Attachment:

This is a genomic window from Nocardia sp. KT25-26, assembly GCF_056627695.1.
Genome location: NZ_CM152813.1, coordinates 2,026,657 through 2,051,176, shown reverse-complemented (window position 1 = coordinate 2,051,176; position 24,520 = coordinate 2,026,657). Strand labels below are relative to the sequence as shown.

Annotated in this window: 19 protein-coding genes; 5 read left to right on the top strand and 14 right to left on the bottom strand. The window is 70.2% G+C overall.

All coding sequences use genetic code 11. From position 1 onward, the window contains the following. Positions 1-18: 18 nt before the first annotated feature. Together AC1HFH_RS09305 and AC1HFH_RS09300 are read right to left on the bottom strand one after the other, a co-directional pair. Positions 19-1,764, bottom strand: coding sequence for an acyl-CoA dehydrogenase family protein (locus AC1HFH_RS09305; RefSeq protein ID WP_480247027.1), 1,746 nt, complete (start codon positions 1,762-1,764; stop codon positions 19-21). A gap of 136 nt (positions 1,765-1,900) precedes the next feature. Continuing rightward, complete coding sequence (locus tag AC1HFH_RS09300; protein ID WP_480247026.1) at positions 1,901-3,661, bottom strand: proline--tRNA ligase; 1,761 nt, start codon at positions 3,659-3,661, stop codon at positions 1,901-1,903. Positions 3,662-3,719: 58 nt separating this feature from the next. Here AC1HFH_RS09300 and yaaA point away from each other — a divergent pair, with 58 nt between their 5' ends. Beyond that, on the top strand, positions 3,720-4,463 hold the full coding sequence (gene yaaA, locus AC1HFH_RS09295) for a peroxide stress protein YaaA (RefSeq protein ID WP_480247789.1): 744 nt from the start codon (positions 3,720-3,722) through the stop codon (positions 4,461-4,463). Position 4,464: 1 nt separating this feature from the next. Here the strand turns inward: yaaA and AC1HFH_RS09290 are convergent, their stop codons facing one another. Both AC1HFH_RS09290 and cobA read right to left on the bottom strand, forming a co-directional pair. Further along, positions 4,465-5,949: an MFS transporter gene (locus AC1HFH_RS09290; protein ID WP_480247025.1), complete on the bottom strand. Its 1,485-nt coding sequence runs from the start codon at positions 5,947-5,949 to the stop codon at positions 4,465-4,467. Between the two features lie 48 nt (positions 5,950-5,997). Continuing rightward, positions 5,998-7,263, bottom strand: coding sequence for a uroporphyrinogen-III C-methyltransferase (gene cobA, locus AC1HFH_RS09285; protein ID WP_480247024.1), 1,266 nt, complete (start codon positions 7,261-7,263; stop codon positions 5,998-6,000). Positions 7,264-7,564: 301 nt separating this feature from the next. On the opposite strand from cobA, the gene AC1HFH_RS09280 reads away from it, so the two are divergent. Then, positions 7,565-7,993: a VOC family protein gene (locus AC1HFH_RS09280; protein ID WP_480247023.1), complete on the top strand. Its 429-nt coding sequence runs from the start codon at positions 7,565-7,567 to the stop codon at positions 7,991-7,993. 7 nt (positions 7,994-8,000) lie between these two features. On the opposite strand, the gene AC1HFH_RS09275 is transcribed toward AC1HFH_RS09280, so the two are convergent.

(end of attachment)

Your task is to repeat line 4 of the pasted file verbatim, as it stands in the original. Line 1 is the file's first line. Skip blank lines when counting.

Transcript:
All coding sequences use genetic code 11. From position 1 onward, the window contains the following. Positions 1-18: 18 nt before the first annotated feature. Together AC1HFH_RS09305 and AC1HFH_RS09300 are read right to left on the bottom strand one after the other, a co-directional pair. Positions 19-1,764, bottom strand: coding sequence for an acyl-CoA dehydrogenase family protein (locus AC1HFH_RS09305; RefSeq protein ID WP_480247027.1), 1,746 nt, complete (start codon positions 1,762-1,764; stop codon positions 19-21). A gap of 136 nt (positions 1,765-1,900) precedes the next feature. Continuing rightward, complete coding sequence (locus tag AC1HFH_RS09300; protein ID WP_480247026.1) at positions 1,901-3,661, bottom strand: proline--tRNA ligase; 1,761 nt, start codon at positions 3,659-3,661, stop codon at positions 1,901-1,903. Positions 3,662-3,719: 58 nt separating this feature from the next. Here AC1HFH_RS09300 and yaaA point away from each other — a divergent pair, with 58 nt between their 5' ends. Beyond that, on the top strand, positions 3,720-4,463 hold the full coding sequence (gene yaaA, locus AC1HFH_RS09295) for a peroxide stress protein YaaA (RefSeq protein ID WP_480247789.1): 744 nt from the start codon (positions 3,720-3,722) through the stop codon (positions 4,461-4,463). Position 4,464: 1 nt separating this feature from the next. Here the strand turns inward: yaaA and AC1HFH_RS09290 are convergent, their stop codons facing one another. Both AC1HFH_RS09290 and cobA read right to left on the bottom strand, forming a co-directional pair. Further along, positions 4,465-5,949: an MFS transporter gene (locus AC1HFH_RS09290; protein ID WP_480247025.1), complete on the bottom strand. Its 1,485-nt coding sequence runs from the start codon at positions 5,947-5,949 to the stop codon at positions 4,465-4,467. Between the two features lie 48 nt (positions 5,950-5,997). Continuing rightward, positions 5,998-7,263, bottom strand: coding sequence for a uroporphyrinogen-III C-methyltransferase (gene cobA, locus AC1HFH_RS09285; protein ID WP_480247024.1), 1,266 nt, complete (start codon positions 7,261-7,263; stop codon positions 5,998-6,000). Positions 7,264-7,564: 301 nt separating this feature from the next. On the opposite strand from cobA, the gene AC1HFH_RS09280 reads away from it, so the two are divergent. Then, positions 7,565-7,993: a VOC family protein gene (locus AC1HFH_RS09280; protein ID WP_480247023.1), complete on the top strand. Its 429-nt coding sequence runs from the start codon at positions 7,565-7,567 to the stop codon at positions 7,991-7,993. 7 nt (positions 7,994-8,000) lie between these two features. On the opposite strand, the gene AC1HFH_RS09275 is transcribed toward AC1HFH_RS09280, so the two are convergent.